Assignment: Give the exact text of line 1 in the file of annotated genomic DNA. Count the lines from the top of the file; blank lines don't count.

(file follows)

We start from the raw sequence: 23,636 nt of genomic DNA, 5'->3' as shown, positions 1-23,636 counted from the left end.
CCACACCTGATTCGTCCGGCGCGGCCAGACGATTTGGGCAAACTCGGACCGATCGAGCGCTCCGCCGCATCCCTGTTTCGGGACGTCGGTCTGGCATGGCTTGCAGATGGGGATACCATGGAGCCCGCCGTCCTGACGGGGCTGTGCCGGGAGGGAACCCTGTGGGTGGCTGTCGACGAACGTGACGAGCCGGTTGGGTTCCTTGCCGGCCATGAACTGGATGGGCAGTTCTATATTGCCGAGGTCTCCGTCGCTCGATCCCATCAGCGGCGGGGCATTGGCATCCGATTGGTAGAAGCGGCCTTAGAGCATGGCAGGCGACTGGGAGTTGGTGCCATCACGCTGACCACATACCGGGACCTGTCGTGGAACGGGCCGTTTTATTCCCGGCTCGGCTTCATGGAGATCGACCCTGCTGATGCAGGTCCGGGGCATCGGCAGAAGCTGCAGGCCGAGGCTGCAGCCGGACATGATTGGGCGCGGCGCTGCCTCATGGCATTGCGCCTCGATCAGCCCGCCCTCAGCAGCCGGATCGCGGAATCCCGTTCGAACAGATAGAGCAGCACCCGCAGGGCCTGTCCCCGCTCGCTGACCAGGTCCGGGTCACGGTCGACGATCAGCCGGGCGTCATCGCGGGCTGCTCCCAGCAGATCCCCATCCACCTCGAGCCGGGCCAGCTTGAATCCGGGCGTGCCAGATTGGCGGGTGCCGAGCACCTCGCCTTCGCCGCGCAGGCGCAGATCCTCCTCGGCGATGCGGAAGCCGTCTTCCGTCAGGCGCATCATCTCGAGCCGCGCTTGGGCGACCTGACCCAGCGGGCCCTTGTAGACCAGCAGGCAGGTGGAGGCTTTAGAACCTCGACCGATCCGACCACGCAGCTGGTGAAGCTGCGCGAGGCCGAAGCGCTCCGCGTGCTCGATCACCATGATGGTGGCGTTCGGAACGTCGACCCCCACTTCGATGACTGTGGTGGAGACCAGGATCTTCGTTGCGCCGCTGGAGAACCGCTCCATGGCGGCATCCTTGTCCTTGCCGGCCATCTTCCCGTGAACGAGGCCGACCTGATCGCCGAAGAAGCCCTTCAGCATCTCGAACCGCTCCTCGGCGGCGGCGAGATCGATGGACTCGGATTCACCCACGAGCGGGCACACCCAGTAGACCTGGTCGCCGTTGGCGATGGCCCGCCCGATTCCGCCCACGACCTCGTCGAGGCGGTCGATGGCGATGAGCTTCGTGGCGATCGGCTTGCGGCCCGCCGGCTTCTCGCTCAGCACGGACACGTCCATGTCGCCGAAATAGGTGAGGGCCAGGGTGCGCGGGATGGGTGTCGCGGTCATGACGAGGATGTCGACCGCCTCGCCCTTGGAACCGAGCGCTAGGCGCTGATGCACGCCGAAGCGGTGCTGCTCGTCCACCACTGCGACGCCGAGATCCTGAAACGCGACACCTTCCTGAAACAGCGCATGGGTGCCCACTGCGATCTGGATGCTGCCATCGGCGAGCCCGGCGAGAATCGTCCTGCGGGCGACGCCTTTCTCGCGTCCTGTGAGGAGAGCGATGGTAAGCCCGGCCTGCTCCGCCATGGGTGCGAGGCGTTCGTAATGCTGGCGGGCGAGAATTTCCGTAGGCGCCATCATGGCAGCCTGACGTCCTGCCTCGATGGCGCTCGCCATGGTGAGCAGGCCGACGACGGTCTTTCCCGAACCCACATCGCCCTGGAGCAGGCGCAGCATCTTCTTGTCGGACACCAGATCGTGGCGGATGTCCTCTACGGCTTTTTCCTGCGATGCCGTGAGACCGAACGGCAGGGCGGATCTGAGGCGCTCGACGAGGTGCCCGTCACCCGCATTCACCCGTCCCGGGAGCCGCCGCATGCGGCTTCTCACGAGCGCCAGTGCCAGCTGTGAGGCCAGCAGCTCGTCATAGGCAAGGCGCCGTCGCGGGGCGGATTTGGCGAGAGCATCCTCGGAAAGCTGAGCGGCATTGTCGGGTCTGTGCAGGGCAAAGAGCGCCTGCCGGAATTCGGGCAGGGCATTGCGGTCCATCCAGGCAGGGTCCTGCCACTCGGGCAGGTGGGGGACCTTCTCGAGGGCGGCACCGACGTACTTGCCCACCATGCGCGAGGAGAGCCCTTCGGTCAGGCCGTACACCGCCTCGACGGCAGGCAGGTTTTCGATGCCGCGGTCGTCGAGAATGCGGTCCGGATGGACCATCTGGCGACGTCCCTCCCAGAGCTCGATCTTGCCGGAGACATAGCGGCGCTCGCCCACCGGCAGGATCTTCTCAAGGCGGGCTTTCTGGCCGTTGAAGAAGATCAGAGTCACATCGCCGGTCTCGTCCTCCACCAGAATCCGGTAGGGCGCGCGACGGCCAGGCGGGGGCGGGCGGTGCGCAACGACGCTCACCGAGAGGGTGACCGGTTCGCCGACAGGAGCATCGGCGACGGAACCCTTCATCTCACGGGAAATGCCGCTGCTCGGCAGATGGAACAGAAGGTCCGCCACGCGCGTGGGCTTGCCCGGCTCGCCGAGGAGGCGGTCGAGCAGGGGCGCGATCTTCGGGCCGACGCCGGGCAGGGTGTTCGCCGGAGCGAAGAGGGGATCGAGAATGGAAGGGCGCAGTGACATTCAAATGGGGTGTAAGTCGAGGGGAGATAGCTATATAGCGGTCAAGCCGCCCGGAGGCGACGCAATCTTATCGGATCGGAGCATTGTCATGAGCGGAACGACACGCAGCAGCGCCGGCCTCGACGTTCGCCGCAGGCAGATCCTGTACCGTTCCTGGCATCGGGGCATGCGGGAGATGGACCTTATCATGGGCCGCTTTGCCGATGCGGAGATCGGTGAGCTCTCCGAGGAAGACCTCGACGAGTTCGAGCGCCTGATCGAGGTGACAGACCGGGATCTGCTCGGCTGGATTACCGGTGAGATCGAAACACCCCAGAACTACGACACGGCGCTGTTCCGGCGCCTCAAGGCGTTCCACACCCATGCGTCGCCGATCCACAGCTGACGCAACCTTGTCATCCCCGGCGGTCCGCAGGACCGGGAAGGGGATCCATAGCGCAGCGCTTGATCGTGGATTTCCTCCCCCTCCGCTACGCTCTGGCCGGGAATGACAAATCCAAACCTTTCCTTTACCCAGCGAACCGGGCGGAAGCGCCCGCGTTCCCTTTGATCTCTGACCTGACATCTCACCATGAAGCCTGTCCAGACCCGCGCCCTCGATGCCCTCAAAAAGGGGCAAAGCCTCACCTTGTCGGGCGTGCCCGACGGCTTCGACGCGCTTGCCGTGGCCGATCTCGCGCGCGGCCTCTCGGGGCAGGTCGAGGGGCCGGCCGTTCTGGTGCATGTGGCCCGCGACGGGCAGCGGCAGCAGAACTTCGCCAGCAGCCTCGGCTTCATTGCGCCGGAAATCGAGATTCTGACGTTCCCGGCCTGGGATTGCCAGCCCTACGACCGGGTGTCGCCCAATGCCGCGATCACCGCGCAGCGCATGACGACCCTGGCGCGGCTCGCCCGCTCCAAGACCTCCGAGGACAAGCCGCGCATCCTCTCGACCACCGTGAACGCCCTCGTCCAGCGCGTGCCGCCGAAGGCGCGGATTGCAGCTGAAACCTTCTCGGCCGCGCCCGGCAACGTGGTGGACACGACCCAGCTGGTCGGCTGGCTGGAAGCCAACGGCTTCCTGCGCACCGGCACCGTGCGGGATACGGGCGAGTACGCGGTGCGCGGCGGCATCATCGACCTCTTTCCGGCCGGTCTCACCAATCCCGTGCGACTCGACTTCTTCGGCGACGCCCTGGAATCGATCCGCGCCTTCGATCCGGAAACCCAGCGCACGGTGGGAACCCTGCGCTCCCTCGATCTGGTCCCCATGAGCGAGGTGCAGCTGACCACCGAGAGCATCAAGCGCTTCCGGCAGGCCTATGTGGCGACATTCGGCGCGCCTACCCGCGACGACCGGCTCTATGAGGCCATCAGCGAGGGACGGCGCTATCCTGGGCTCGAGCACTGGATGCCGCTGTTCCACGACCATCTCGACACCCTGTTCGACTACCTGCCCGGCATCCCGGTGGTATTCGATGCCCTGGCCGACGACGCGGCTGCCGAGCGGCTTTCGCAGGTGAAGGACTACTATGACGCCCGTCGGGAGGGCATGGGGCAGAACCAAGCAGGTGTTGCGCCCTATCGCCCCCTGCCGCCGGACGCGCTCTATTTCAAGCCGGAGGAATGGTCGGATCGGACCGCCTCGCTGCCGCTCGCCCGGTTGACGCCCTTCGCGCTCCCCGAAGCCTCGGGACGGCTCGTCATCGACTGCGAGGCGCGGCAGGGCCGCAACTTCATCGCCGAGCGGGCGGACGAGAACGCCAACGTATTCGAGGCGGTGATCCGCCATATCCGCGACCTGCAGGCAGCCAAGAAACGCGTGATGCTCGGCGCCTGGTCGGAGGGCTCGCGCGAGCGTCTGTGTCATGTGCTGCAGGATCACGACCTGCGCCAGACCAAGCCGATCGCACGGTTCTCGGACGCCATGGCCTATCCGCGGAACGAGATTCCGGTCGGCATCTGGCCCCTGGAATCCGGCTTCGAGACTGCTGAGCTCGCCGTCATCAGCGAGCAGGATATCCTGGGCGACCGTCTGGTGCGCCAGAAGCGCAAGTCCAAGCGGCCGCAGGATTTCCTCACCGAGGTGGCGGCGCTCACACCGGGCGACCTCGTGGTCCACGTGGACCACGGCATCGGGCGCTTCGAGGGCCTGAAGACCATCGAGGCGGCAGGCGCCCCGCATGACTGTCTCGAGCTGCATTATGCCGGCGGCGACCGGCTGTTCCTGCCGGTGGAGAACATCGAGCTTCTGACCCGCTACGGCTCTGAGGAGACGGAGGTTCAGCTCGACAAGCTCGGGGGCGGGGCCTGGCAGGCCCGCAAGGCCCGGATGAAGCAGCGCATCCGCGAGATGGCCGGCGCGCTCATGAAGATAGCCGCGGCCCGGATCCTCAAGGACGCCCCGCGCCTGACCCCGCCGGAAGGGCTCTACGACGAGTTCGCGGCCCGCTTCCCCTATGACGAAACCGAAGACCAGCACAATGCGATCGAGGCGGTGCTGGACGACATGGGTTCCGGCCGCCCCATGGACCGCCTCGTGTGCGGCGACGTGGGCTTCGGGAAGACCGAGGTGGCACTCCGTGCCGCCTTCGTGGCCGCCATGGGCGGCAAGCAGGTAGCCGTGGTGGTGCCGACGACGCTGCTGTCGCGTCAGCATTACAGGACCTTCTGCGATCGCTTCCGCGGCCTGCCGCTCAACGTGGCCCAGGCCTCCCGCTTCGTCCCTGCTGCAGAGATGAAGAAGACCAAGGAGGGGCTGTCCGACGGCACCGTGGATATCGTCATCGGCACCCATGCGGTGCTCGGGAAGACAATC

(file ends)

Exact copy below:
We start from the raw sequence: 23,636 nt of genomic DNA, 5'->3' as shown, positions 1-23,636 counted from the left end.